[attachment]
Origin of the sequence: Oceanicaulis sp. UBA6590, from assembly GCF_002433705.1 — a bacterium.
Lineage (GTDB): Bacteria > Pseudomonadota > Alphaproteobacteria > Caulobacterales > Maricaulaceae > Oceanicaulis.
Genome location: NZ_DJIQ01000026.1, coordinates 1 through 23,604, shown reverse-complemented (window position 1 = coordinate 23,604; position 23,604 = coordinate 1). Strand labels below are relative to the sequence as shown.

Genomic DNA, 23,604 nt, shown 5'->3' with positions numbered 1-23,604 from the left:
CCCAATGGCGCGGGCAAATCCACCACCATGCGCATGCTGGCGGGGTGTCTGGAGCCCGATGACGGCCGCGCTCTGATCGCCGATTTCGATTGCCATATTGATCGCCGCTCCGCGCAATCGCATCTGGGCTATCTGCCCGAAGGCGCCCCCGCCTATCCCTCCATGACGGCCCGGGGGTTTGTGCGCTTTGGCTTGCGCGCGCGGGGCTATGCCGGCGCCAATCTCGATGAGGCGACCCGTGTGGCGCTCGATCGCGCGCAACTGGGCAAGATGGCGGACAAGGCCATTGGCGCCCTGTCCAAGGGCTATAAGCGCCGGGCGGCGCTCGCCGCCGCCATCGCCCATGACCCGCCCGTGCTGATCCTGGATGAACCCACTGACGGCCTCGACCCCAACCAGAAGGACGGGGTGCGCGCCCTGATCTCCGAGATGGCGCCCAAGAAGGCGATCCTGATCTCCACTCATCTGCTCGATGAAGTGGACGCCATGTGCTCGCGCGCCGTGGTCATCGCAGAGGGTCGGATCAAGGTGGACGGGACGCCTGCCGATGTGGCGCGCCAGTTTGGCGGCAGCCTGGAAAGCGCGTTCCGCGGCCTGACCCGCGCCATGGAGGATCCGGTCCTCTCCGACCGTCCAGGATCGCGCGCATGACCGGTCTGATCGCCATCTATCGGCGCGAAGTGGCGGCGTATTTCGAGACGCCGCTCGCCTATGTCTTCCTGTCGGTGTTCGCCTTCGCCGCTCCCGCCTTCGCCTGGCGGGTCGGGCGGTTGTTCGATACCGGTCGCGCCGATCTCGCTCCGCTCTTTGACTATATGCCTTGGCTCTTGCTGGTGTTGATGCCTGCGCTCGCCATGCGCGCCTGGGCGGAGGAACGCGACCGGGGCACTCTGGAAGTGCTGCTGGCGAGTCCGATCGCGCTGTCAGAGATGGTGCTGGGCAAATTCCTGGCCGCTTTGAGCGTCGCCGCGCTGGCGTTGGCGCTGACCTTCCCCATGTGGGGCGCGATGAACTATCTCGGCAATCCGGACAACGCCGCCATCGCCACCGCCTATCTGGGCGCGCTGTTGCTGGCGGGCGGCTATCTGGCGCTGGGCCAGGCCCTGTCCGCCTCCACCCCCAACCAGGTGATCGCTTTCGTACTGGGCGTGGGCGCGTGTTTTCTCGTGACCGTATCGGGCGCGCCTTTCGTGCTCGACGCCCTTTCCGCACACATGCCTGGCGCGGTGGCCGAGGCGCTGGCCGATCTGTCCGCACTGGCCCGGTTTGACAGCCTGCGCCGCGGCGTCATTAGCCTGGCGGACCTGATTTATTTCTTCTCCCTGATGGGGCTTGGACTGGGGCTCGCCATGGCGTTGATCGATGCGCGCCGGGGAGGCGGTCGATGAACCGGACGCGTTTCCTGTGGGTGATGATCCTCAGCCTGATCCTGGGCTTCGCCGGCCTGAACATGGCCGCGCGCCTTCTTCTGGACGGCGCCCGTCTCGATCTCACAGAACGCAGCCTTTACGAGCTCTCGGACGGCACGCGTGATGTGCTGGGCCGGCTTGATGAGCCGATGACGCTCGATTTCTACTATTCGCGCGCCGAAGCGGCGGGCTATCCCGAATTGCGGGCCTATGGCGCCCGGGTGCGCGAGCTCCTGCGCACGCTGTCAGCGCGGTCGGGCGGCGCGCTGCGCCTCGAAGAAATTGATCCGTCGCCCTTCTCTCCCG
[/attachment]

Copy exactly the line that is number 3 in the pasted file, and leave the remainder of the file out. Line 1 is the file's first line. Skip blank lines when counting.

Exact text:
Genome location: NZ_DJIQ01000026.1, coordinates 1 through 23,604, shown reverse-complemented (window position 1 = coordinate 23,604; position 23,604 = coordinate 1). Strand labels below are relative to the sequence as shown.